If you’ve never had something knicked from your 4WD, chances are you know someone who has – tell ya what, it’s not a nice feeling. Heck, most of the 4WD Action boys have had stuff taken off their 4WDs. There’s nothing worse than coming out to your truck one morning to see bits taken off it, parts damaged or even worse than that, when it’s not where you parked it – god forbid.

“Ever wanted to make it hard for those lowlife grubs that take stuff off your pride and joy? Check out a few of these must do mods to thief-proof your 4WD”

The problem these days, is that if someone really wants something off your truck, odds are they are going to get it eventually. Most of the time all you can do is slow them down, or make it frustrating for them in the hope they will bugger off – or even better, if you then catch them in the act… There’s a theory going around 4WD Action HQ that if something on your truck takes more than 10 minutes to remove, the mouth breathers are going to give up – For the most part.

In this issue we are going to show you a few of the mods that we reckon will go a long way in protecting your pride and joy, and hopefully stop the grubs from getting away with your hard earned mods. We have categorized them into different areas of protection, so you can figure out exactly what you need, and take the steps to make sure your truck and everything on it, stays where it belongs.


This one is pretty straightforward; you can buy special wheel nuts from your local auto parts store with a matching thread to your studs, the idea being that you need a special tool to remove them. This is particularly handy for things like spare tyres on the back. Having said that, make sure you chuck the special tool to remove them in your vehicles toolkit – as the last thing you want is to have to change a tyre on the side of the road in the middle of the night, and realise that you don’t have the right equipment to get it off – believe us, we know…


One of the best bang for buck mods for protecting your 4WD is an ignition kill switch. This one is relatively straightforward if you’re handy with a soldering iron, and can be very effective if done right. Basically, it involves wiring a simple isolating switch into the ignition wiring circuit, so you can cut off the power signal to the starter.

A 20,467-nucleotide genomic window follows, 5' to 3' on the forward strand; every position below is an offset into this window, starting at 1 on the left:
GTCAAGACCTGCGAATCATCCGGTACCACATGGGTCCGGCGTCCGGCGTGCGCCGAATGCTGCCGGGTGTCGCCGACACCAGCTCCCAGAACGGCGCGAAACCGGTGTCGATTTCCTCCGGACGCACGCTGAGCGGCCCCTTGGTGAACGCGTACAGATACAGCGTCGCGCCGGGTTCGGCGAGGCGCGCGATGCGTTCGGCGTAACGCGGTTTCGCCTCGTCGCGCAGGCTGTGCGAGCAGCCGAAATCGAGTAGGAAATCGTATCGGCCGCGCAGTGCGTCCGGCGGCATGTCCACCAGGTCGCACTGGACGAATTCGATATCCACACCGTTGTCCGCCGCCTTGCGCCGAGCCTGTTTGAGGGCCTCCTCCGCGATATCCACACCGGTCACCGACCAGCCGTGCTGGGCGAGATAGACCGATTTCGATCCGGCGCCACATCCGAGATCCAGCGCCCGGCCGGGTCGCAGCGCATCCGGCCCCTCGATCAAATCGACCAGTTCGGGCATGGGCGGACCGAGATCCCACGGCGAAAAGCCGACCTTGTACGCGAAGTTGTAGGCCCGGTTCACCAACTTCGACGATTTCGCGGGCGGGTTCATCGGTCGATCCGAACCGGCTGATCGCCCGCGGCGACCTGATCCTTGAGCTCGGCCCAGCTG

To wire it up, remove your steering shroud so you can get to the ignition wiring. Use a multimeter to find the wires that send power to the starter motor. Using a factory wiring diagram for your truck will come in handy here. Once you’ve found the wires that you need, splice a minimum of 25Ah wire between them (as it needs to carry enough current for the starting circuit). Run your wiring to an area of the vehicle that the thief isn’t likely to look for a killswitch. For example, avoid placing it in the dash or under the instrument cluster – use your imagination here.

Make sure you make the wiring look as factory as possible too. Reason being, if old mate pulls the instrument cluster apart, it will be easy for him to trace the switch if there are two big red wires running somewhere. Use heat shrink, solder, perforated tubing etc, to hide the wires as much as possible. We ran our switch to behind the kick panel. It’s a bit difficult to get to, but it means it would be for them too. Then we ran the wires with the factory loom so it looks neat.


For the most part, if it has the word ‘lock’ in it, it’s a pretty good thing to use for your gear. For example, having a few bike locks and padlocks in the back as spares pay for themselves when you head out on a trip, as they are versatile. For example, chucking a simple bike lock on your Maxtrax or your jerry cans means you don’t need to worry when you pull into town for supplies. If you’re a keen surfer, you may be familiar with those reinforced lockable straps you can buy too, for strapping down your board. Getting yourself a set of them for things like your swag will pay for themselves.

Another piece of kit that every 4WDer should have is a lockable recovery hitch pin. How many of you have had your recovery hitch stolen while you’ve been parked at the local to stock up for your trip? Obviously the simple solution is to remove it when you’re not using it, but when you need it, a simple 20 buck locking hitch pin can keep it safe. Just make sure you take the recovery shackle off if you’re not using it, and just leave the block in the receiver. Remember though, if you lose the key, you’ll need to grind the pin off!



More often than not, if a thief sees a sophisticated security system, they are more than likely to leave the vehicle alone. Vehicle safety cams are great here, as they record the vehicles surroundings when it’s parked. And for some reason, thieves don’t like showing their face… For the budget conscious DIYer though, even investing in a small red LED blinking light for the dash might help in deterring thieves.

All they do is flash intermittently when the vehicle is parked up, making it look like there’s a top notch security system installed. If you’re looking for a bit more assurance though, aftermarket immobilisers are getting pretty flash these days, with some coming with GPS locating systems and even fuel cut functions.


For things like lightbars and driving lights, a lot of thieves remove the light off the bracket, leaving you with a space where the light should have been. There are a couple of ways to slow them down here. Locknuts on the brackets themselves means when they fail to remove the entire light, they will most likely turn to taking it off the bracket. This also works well if you have fitted an awning to your 4WD. If you’re handy with a welder, sometimes you can tack-weld the adjusting nut to the bracket. Be careful though, as it means you can’t really move it either, so make sure you are happy with its position.